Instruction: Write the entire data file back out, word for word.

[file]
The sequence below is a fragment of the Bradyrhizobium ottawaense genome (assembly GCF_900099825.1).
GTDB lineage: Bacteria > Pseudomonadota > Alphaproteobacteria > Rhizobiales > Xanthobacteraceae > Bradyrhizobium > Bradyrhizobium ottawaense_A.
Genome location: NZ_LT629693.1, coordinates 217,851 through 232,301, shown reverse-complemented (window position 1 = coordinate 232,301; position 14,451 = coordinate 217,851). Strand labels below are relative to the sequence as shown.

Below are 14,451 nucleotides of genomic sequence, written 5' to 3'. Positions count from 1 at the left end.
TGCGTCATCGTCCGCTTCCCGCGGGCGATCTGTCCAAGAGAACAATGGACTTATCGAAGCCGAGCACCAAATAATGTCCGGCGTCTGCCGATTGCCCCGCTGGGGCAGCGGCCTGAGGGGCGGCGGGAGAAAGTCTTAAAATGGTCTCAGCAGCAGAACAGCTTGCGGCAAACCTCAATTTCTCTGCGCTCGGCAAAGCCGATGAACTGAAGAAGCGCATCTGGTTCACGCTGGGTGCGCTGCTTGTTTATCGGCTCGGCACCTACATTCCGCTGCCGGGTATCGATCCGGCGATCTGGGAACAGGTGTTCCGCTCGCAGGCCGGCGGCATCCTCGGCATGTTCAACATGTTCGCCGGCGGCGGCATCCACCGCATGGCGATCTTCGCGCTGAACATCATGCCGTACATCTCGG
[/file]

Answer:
The sequence below is a fragment of the Bradyrhizobium ottawaense genome (assembly GCF_900099825.1).
GTDB lineage: Bacteria > Pseudomonadota > Alphaproteobacteria > Rhizobiales > Xanthobacteraceae > Bradyrhizobium > Bradyrhizobium ottawaense_A.
Genome location: NZ_LT629693.1, coordinates 217,851 through 232,301, shown reverse-complemented (window position 1 = coordinate 232,301; position 14,451 = coordinate 217,851). Strand labels below are relative to the sequence as shown.

Below are 14,451 nucleotides of genomic sequence, written 5' to 3'. Positions count from 1 at the left end.
TGCGTCATCGTCCGCTTCCCGCGGGCGATCTGTCCAAGAGAACAATGGACTTATCGAAGCCGAGCACCAAATAATGTCCGGCGTCTGCCGATTGCCCCGCTGGGGCAGCGGCCTGAGGGGCGGCGGGAGAAAGTCTTAAAATGGTCTCAGCAGCAGAACAGCTTGCGGCAAACCTCAATTTCTCTGCGCTCGGCAAAGCCGATGAACTGAAGAAGCGCATCTGGTTCACGCTGGGTGCGCTGCTTGTTTATCGGCTCGGCACCTACATTCCGCTGCCGGGTATCGATCCGGCGATCTGGGAACAGGTGTTCCGCTCGCAGGCCGGCGGCATCCTCGGCATGTTCAACATGTTCGCCGGCGGCGGCATCCACCGCATGGCGATCTTCGCGCTGAACATCATGCCGTACATCTCGG